The two births that I experienced as a provider serve to highlight this fact; the fact that most of the time the root cause of  birth trauma lies in our hands. I recently came across a paper published this year in BMC Pregnancy and Childbirth; Women’s descriptions of childbirth trauma relating to care provider actions and interactions by Rachel Reed, Rachael Sharman and Christina Inglis. (you can find the entire article here and I highly recommend checking it out) This article seeks to discuss the common causes of provider related birth trauma and the stories shared by its participants are heartbreaking and powerful. The authors identified 4 key actions and interactions that can have a negative impact on birthing families.

  1. Prioritizing the care provider’s agenda. This one seems pretty clear and happens when a providers wishes, plans or desires is in conflict with the wishes, plans or desires of the clients and the provider imposes their dominance over the client.
  2. Disregarding embodied knowledge. This can happen when a pregnant and/or birthing person reports symptoms and they are dismissed by the provider who assumes their knowledge or experience is superior to that of the lived experience of the client.
  3. Lies and threats. Coercion and scare tactics that are used to intimidate a person into making the decision preferred by the provider.
  4. Violation. When a clients expressed desires are completely disregarded and procedures are done against their will.

In my mind, a key component to all four of these causes is Informed Consent or rather the lack of Informed Consent. As clearly defined here on a free online medical dictionary, Informed Consent “is the consent of a patient or other recipient of services based on the principles of autonomy and privacy; this has become the requirement at the center of morally valid decision making in health care and research. Seven criteria define informed consent: (1) competence to understand and to decide, (2) voluntary decision making, (3) disclosure of material information, (4) recommendation of a plan, (5) comprehension of terms (3) and (4), (6) decision in favor of a plan,and (7) authorization of the plan. A person gives informed consent only if all of these criteria are met. If all of the criteria are met except that the person rejects the plan, that person makes an informed refusal.” The concepts of autonomy and informed consent are and should be hallmarks of medical care, however, in maternity care they are sometimes side stepped. Cristen Pascucci of Birth Monopoly has been working on the forefront of this topic and will soon be releasing an article that discuses Informed Consent specifically related to maternity care in the United States. Please use this link to sign up fer her newsletter and read the article.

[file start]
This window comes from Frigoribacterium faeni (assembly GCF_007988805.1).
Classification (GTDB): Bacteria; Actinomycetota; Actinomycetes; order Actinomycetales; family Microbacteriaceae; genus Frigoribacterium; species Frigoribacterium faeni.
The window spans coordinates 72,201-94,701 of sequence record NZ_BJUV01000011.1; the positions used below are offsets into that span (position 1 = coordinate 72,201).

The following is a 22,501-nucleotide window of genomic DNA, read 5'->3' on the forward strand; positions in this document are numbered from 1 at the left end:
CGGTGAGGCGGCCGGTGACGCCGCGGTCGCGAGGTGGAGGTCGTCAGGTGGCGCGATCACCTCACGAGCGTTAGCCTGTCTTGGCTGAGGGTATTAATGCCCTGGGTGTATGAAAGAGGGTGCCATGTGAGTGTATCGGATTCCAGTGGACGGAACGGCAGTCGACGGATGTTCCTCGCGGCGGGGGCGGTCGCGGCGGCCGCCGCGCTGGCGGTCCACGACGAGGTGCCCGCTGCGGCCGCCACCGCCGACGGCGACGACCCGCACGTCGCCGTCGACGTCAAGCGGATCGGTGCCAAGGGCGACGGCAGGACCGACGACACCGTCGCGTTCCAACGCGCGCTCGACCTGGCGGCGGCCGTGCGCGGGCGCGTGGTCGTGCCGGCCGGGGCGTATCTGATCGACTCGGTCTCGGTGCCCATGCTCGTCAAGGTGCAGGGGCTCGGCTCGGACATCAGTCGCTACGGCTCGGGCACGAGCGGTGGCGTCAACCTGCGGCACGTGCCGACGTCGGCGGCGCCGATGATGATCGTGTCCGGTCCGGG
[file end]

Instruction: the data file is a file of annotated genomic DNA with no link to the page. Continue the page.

Full disclosure and in complete honesty as a provider myself: offering true Informed Consent is difficult. It requires time, time that many providers in busy practices may not have. It requires providers to be knowledgeable and up to date on the research and information around various topics and to then be able to distill that information down to the most relevant parts and provide unbiased education on it. And then, as the provider you must be able to let go of the final decision. This is the crux of the problem and what can make the process of Informed Consent seem daunting! Clients can and should be able to, after comprehensive education and support, choose an option that you may not recommend or agree with. However, despite all of this, it is imperative upon us as the provider to strive to practice true Informed Consent processes with all of our clients.

What are your experiences with Informed Consent?

Image credit Aubre Tompkins